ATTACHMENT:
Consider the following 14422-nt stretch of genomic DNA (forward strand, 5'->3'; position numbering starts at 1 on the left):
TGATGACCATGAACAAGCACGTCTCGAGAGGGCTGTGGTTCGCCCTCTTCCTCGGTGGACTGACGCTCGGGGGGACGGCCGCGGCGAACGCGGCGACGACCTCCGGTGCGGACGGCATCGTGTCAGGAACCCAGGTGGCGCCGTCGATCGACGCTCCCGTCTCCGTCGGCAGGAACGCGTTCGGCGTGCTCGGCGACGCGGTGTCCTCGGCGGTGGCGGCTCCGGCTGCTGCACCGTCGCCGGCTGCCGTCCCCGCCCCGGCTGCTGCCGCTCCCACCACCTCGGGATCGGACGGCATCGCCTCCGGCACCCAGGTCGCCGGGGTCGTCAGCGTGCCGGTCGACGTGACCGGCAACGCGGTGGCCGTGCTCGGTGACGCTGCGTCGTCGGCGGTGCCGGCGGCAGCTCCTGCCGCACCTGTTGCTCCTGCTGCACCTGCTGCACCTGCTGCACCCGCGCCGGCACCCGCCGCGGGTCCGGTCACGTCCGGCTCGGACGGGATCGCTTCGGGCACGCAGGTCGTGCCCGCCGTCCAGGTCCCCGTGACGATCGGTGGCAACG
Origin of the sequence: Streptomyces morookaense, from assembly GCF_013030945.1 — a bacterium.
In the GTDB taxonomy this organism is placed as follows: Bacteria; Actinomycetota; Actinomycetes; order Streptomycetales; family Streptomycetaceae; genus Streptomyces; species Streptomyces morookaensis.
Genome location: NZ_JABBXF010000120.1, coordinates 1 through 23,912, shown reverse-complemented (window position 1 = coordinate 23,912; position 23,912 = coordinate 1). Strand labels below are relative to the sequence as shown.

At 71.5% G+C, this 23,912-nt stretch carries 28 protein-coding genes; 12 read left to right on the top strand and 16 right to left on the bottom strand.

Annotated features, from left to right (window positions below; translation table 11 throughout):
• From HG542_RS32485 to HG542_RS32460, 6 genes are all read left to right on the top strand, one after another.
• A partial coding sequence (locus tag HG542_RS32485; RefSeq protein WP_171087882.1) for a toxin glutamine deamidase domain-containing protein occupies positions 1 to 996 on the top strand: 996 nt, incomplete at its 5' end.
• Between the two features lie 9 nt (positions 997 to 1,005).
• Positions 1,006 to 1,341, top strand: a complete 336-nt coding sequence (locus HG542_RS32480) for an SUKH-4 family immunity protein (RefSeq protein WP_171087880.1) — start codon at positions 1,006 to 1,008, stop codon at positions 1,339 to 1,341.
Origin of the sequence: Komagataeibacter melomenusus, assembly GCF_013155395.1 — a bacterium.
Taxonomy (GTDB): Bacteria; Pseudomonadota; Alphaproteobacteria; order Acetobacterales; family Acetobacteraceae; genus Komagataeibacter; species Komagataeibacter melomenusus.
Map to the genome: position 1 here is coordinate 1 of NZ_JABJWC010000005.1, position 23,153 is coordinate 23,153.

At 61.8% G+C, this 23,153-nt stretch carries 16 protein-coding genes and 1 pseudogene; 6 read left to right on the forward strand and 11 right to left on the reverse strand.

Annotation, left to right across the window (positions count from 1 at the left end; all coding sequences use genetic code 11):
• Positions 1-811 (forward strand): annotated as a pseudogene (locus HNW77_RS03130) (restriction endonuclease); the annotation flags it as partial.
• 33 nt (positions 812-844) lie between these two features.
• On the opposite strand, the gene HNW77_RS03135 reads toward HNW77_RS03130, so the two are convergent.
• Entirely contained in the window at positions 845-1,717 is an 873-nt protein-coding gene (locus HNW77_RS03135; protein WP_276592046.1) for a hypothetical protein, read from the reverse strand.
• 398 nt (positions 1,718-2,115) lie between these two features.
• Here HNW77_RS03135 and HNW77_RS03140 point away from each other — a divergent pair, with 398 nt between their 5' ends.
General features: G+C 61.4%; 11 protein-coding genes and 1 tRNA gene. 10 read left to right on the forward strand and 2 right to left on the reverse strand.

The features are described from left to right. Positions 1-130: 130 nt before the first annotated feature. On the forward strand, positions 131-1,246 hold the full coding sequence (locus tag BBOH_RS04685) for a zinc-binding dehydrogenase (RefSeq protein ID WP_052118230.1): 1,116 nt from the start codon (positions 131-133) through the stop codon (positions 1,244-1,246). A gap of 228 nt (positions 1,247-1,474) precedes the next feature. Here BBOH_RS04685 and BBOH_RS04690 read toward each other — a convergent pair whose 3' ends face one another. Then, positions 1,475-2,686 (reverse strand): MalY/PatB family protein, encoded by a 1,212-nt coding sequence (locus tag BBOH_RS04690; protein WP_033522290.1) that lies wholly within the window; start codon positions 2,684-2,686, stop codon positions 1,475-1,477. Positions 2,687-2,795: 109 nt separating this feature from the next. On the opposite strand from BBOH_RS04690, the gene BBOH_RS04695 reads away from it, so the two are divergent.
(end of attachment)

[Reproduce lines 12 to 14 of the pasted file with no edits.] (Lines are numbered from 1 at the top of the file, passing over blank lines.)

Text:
Origin of the sequence: Komagataeibacter melomenusus, assembly GCF_013155395.1 — a bacterium.
Taxonomy (GTDB): Bacteria; Pseudomonadota; Alphaproteobacteria; order Acetobacterales; family Acetobacteraceae; genus Komagataeibacter; species Komagataeibacter melomenusus.
Map to the genome: position 1 here is coordinate 1 of NZ_JABJWC010000005.1, position 23,153 is coordinate 23,153.